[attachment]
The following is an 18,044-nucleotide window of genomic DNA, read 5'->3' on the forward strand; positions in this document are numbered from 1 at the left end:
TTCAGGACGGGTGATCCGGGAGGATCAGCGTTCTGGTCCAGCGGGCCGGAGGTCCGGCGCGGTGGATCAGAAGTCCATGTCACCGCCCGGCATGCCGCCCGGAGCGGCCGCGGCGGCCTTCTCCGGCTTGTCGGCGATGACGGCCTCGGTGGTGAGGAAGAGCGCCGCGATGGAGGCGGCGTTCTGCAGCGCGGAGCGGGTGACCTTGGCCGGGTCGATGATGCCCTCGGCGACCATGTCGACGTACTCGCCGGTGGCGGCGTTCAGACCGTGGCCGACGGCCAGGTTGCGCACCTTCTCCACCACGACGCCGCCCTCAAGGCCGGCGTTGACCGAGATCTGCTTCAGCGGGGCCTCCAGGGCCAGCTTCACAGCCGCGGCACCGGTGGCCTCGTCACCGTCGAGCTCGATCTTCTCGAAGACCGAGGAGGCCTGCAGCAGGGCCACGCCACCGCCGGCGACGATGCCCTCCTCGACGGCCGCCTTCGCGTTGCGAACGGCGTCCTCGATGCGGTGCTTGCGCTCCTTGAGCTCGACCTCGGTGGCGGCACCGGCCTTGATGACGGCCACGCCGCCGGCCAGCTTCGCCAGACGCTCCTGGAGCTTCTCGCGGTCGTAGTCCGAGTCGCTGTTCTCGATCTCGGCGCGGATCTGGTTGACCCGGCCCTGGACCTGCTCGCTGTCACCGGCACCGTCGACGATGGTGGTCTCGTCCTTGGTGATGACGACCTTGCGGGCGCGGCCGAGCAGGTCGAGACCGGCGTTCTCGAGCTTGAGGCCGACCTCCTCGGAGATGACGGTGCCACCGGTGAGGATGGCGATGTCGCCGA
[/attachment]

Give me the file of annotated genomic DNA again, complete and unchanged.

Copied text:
The following is an 18,044-nucleotide window of genomic DNA, read 5'->3' on the forward strand; positions in this document are numbered from 1 at the left end:
TTCAGGACGGGTGATCCGGGAGGATCAGCGTTCTGGTCCAGCGGGCCGGAGGTCCGGCGCGGTGGATCAGAAGTCCATGTCACCGCCCGGCATGCCGCCCGGAGCGGCCGCGGCGGCCTTCTCCGGCTTGTCGGCGATGACGGCCTCGGTGGTGAGGAAGAGCGCCGCGATGGAGGCGGCGTTCTGCAGCGCGGAGCGGGTGACCTTGGCCGGGTCGATGATGCCCTCGGCGACCATGTCGACGTACTCGCCGGTGGCGGCGTTCAGACCGTGGCCGACGGCCAGGTTGCGCACCTTCTCCACCACGACGCCGCCCTCAAGGCCGGCGTTGACCGAGATCTGCTTCAGCGGGGCCTCCAGGGCCAGCTTCACAGCCGCGGCACCGGTGGCCTCGTCACCGTCGAGCTCGATCTTCTCGAAGACCGAGGAGGCCTGCAGCAGGGCCACGCCACCGCCGGCGACGATGCCCTCCTCGACGGCCGCCTTCGCGTTGCGAACGGCGTCCTCGATGCGGTGCTTGCGCTCCTTGAGCTCGACCTCGGTGGCGGCACCGGCCTTGATGACGGCCACGCCGCCGGCCAGCTTCGCCAGACGCTCCTGGAGCTTCTCGCGGTCGTAGTCCGAGTCGCTGTTCTCGATCTCGGCGCGGATCTGGTTGACCCGGCCCTGGACCTGCTCGCTGTCACCGGCACCGTCGACGATGGTGGTCTCGTCCTTGGTGATGACGACCTTGCGGGCGCGGCCGAGCAGGTCGAGACCGGCGTTCTCGAGCTTGAGGCCGACCTCCTCGGAGATGACGGTGCCACCGGTGAGGATGGCGATGTCGCCGA